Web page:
- As someone who almost never misses a home game, I enjoyed last Thursday’s holiday atmosphere in the basement with friends and family as opposed to drinking it in from FedEx Field. It was my turn to host the extended family this year, and I actually love doing it, so the decision was not as hard as I thought it would have been. I was concerned about the home crowd, but felt confident that the Giants fanbase wasn’t going to be overwhelming. After all, what about that blue team would cause a large amount of folks to skip family gatherings and spend the day outside in Landover? The stands looked pretty empty early on, and it was clear throughout that the stadium was nowhere near full. It made me wonder about a couple things. First, it made me think about how far removed I am from being the guy in my family who says, “Sorry, won’t make turkey dinner this year because the Redskins are at home.” Secondly, it made me wonder at what point I would get back to that. It always kills me a little to miss home games, but over the last 20 years, that FOMO has lessened. It isn’t just the losing. Plenty of fanbases that fill up stadiums see their fair share of losses. Ever since the Redskins left RFK in the late 90’s, the shine has worn off a bit from the once-glossy experience of being at every home game. The “Wait List” has gone from actual list to marketing ploy. Ticket brokers reign supreme. Beer requires financing to purchase. More than all of that, it just feels...different. We have not yet recaptured that feeling that used to exist at every single home game. The only way to truly do that is to win at home, and win at home in the playoffs. Until then, tailgating is going to have to continue being the draw. Until then, I don’t expect to see games like this Thanksgiving game draw capacity crowds. I just found it noteworthy how little I was upset at the prospect of staying home for the game. Based on what I saw on television, I was not alone in that phenomenon. To all of you who repped us in the stands last Thursday however, I salute you! This will be covered on tomorrow night’s episode of “After the Whistle,” since the greatest show on television (Redskins football) often hinges on the interaction between the crowd and the field.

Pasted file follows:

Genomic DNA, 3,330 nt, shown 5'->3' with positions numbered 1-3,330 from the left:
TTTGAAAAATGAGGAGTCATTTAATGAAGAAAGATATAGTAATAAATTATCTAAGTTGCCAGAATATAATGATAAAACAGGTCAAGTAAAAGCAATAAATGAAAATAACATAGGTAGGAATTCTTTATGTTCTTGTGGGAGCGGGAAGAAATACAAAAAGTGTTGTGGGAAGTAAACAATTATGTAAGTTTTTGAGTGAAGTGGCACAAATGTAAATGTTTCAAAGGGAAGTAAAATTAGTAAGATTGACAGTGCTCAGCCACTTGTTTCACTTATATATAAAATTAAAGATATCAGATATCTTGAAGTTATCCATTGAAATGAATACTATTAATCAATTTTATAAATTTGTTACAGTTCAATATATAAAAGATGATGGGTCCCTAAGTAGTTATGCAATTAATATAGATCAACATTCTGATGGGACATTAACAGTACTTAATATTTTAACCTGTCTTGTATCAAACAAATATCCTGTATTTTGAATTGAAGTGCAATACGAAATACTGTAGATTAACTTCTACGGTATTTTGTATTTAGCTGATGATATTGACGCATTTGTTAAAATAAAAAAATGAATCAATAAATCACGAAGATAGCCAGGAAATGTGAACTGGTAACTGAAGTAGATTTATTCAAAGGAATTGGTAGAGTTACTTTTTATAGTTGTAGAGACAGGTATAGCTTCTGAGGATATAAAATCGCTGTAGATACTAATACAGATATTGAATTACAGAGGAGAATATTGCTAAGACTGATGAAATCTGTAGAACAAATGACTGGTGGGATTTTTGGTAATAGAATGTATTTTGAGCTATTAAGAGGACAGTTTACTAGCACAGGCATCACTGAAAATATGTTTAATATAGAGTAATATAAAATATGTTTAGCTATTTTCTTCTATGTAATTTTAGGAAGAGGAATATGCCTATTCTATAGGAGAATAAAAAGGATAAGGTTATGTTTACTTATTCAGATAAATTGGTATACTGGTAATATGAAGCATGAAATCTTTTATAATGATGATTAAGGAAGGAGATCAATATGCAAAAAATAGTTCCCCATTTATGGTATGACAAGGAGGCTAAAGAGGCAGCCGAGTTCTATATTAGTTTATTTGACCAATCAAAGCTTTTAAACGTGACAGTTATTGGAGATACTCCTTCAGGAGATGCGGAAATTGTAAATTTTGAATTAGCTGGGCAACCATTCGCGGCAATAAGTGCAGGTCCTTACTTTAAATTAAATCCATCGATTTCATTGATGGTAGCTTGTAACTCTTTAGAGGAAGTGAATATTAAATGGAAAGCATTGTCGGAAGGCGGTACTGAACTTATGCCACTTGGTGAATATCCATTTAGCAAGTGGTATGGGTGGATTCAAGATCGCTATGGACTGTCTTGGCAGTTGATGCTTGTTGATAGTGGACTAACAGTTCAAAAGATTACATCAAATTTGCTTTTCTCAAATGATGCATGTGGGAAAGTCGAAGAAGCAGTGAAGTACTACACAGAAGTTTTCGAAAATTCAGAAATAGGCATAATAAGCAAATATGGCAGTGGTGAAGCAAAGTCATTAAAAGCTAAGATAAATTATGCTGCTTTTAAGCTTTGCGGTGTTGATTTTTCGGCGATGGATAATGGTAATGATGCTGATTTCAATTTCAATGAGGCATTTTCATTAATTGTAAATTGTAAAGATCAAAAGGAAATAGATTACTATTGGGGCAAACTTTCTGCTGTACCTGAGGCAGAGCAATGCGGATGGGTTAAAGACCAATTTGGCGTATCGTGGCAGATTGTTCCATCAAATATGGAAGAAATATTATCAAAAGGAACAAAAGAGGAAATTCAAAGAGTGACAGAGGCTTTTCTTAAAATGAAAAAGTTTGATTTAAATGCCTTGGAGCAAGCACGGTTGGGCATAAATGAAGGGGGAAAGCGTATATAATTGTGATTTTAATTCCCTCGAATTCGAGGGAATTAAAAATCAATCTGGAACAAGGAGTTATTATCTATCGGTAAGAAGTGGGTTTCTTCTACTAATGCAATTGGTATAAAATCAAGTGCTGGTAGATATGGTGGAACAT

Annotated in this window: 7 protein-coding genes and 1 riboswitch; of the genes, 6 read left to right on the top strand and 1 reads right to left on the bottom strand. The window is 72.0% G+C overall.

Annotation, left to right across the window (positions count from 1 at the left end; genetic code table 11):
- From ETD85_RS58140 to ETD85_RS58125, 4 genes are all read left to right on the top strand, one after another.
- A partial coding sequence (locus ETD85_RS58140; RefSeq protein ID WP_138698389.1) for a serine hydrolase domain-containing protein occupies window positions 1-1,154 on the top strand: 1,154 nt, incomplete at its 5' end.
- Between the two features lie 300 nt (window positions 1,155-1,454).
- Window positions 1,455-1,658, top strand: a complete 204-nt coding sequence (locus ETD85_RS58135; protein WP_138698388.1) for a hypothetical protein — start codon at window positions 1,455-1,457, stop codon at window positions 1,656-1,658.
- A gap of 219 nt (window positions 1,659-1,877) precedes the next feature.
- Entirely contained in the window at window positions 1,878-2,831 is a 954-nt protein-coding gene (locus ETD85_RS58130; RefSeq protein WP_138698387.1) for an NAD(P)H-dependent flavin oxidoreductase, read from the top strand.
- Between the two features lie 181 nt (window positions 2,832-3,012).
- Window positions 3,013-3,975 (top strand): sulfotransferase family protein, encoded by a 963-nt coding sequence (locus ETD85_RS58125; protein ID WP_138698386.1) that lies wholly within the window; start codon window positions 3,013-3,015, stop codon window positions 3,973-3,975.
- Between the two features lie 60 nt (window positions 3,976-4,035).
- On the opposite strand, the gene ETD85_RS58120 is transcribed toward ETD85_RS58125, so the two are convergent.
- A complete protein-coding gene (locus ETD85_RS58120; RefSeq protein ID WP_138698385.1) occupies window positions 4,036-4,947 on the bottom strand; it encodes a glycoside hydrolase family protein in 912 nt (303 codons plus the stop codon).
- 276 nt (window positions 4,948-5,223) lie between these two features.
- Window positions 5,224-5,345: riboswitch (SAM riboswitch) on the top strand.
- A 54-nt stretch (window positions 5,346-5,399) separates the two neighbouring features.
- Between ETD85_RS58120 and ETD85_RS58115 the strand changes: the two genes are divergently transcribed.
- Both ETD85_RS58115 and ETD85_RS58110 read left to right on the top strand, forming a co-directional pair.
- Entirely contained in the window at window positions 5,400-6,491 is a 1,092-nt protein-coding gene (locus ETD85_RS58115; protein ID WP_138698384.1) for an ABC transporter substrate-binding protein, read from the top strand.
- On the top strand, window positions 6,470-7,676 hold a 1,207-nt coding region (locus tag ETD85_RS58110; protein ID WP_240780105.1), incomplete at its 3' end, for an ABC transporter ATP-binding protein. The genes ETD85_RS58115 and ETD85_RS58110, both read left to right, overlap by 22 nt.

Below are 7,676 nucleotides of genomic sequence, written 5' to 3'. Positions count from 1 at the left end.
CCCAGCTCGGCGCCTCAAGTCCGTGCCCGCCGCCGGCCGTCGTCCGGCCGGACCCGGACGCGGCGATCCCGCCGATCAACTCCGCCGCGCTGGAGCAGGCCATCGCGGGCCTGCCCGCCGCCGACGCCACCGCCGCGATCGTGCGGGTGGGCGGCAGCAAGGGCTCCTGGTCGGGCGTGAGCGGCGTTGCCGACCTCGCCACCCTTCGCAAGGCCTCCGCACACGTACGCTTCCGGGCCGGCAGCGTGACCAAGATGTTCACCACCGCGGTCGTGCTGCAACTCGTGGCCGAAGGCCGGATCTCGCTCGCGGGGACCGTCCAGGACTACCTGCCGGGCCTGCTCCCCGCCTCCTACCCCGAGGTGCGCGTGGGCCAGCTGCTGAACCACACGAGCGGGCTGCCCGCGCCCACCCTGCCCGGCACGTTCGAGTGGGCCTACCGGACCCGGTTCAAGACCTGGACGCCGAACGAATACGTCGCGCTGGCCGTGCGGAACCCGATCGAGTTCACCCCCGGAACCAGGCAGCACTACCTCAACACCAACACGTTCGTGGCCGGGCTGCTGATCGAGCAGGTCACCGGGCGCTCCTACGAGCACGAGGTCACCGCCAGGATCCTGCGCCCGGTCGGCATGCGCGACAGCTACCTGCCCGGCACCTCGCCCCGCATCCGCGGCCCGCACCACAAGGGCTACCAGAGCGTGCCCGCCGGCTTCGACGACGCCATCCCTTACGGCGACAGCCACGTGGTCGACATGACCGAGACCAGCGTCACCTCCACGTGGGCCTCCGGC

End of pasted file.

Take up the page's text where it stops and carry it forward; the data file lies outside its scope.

- Speaking of the field, wow did it look shitty on television last Thursday. It would seem as if we were being melodramatic...if this hasn’t been a recurring topic for quite some time. I am not a professional athlete, but I have been down on that field during the season and I can tell you that it doesn’t feel much softer than a concrete floor. In some places, the field is very much painted onto what can only be described as...dirt. To avoid this point turning into the same rant we have all taken a turn screaming, let me just say that I don’t understand it from a monetary perspective. We all know that with enough money, you can grow just about anything anywhere. We all know that with the right people in charge, turf can be managed to work for you in a variety of ways. There are not many businesses making the kind of profits that professional football teams make in this country. It seems shocking that resources wouldn’t be deployed to ensure such crappy fields never see the light of day in this league. We’re talking about guys being paid TENS OF MILLIONS of dollars to play on these fields...by the very men who seem to refuse to spend the dough on the playing surface. I understand the cost would be higher in certain areas of the country than others, but it would seem to be in everyone’s best interests to ensure that ALL playing fields conformed to a standard of some kind. Part of me thinks that the mere thought of having a subpar playing surface is so absurd, the only reason why it would ever happen is because of an epic horticultural fail. The other part of me understands that the owner of the Redskins has repeatedly failed to improve on the turf at FedEx Field, even to his own detriment (RG3’s knee). I reported here back in 2012 that because the Redskins didn’t believe they would qualify for the playoffs, they didn’t take any measures to prepare for a home playoff game. Given the team sat on a 3-6 record, I understood the thought process, but even at $100k or less, the expense to prepare now seems to be dwarfed by the lost opportunity of having a franchise player go down in arguably the biggest game Dan Snyder presided over. It just seems monumentally stupid that of all the things we could be debating at this point of the season, the condition of the field CONTINUES to be an issue.